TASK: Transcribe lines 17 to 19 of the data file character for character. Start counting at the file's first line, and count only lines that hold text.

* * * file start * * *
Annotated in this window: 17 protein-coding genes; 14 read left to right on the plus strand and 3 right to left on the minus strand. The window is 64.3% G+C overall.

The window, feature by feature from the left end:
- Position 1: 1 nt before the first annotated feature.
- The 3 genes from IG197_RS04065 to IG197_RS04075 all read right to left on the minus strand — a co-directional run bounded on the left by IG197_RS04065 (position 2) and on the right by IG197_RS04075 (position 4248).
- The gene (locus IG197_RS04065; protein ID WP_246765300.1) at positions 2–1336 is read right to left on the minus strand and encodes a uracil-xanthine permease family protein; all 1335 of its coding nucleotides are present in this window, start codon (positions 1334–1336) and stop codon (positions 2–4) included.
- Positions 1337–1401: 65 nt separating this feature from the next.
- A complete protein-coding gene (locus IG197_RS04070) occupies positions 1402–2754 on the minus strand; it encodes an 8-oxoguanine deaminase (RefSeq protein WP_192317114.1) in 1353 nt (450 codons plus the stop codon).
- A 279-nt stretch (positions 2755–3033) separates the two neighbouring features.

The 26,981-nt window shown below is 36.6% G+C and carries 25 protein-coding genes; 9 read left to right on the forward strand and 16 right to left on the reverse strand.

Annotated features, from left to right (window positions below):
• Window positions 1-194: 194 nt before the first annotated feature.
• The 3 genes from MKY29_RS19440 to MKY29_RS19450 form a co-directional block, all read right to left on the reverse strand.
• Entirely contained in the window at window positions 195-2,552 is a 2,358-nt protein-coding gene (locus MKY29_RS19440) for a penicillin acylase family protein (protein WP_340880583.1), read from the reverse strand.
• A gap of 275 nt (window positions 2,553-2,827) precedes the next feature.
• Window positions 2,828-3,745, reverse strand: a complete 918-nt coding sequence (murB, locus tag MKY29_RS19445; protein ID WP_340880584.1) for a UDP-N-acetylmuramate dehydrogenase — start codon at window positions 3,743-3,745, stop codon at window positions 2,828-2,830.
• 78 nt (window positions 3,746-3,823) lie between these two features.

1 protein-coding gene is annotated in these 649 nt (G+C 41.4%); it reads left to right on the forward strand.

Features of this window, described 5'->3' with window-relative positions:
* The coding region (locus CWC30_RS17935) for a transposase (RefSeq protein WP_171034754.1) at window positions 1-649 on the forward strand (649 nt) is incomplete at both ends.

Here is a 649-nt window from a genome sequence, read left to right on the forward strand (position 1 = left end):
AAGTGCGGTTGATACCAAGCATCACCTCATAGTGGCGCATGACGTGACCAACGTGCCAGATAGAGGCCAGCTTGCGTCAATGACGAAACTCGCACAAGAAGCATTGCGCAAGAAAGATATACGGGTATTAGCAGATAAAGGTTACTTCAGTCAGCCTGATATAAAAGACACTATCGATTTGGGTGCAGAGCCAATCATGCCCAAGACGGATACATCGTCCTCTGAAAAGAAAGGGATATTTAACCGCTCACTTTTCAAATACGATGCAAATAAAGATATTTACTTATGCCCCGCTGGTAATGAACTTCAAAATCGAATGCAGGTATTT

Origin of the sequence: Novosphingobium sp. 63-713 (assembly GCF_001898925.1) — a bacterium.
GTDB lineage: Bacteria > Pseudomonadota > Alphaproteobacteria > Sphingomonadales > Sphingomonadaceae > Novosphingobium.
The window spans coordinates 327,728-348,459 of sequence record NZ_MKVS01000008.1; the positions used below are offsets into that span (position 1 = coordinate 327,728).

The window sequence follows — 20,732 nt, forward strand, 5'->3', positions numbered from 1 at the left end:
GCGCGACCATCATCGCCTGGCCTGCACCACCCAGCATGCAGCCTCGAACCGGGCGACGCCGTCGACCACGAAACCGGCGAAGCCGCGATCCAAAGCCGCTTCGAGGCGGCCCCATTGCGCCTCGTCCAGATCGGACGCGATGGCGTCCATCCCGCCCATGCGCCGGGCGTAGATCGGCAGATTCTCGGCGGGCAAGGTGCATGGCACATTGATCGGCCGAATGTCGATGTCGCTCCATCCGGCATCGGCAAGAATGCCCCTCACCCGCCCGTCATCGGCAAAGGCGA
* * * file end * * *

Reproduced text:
1 protein-coding gene is annotated in these 649 nt (G+C 41.4%); it reads left to right on the forward strand.

Features of this window, described 5'->3' with window-relative positions:
* The coding region (locus CWC30_RS17935) for a transposase (RefSeq protein WP_171034754.1) at window positions 1-649 on the forward strand (649 nt) is incomplete at both ends.